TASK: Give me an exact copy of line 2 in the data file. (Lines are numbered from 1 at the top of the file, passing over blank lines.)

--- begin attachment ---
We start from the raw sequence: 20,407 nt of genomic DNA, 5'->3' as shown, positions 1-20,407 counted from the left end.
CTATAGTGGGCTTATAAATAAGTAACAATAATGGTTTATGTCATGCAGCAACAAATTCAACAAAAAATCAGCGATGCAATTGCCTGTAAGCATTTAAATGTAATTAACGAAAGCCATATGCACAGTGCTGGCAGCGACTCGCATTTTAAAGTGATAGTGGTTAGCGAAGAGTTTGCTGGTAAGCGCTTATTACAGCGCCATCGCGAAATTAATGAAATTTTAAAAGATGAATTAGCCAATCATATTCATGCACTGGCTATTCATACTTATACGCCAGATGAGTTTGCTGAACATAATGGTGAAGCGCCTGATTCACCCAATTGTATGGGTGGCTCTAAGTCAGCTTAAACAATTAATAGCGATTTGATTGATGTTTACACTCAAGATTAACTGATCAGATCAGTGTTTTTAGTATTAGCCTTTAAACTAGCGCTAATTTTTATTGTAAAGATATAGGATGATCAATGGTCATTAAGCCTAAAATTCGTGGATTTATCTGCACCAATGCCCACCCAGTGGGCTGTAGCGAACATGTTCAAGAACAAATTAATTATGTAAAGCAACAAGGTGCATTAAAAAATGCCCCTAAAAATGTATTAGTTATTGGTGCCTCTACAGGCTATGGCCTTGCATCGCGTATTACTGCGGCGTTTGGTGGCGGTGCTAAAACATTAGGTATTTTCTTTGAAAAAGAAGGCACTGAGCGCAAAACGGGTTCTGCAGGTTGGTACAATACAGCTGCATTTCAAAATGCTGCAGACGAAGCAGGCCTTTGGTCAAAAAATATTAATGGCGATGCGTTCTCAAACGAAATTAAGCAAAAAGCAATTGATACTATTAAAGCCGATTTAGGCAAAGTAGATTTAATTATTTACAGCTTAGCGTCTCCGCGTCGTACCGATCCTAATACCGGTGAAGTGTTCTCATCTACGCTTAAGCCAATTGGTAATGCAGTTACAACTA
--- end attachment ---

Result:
CTATAGTGGGCTTATAAATAAGTAACAATAATGGTTTATGTCATGCAGCAACAAATTCAACAAAAAATCAGCGATGCAATTGCCTGTAAGCATTTAAATGTAATTAACGAAAGCCATATGCACAGTGCTGGCAGCGACTCGCATTTTAAAGTGATAGTGGTTAGCGAAGAGTTTGCTGGTAAGCGCTTATTACAGCGCCATCGCGAAATTAATGAAATTTTAAAAGATGAATTAGCCAATCATATTCATGCACTGGCTATTCATACTTATACGCCAGATGAGTTTGCTGAACATAATGGTGAAGCGCCTGATTCACCCAATTGTATGGGTGGCTCTAAGTCAGCTTAAACAATTAATAGCGATTTGATTGATGTTTACACTCAAGATTAACTGATCAGATCAGTGTTTTTAGTATTAGCCTTTAAACTAGCGCTAATTTTTATTGTAAAGATATAGGATGATCAATGGTCATTAAGCCTAAAATTCGTGGATTTATCTGCACCAATGCCCACCCAGTGGGCTGTAGCGAACATGTTCAAGAACAAATTAATTATGTAAAGCAACAAGGTGCATTAAAAAATGCCCCTAAAAATGTATTAGTTATTGGTGCCTCTACAGGCTATGGCCTTGCATCGCGTATTACTGCGGCGTTTGGTGGCGGTGCTAAAACATTAGGTATTTTCTTTGAAAAAGAAGGCACTGAGCGCAAAACGGGTTCTGCAGGTTGGTACAATACAGCTGCATTTCAAAATGCTGCAGACGAAGCAGGCCTTTGGTCAAAAAATATTAATGGCGATGCGTTCTCAAACGAAATTAAGCAAAAAGCAATTGATACTATTAAAGCCGATTTAGGCAAAGTAGATTTAATTATTTACAGCTTAGCGTCTCCGCGTCGTACCGATCCTAATACCGGTGAAGTGTTCTCATCTACGCTTAAGCCAATTGGTAATGCAGTTACAACTA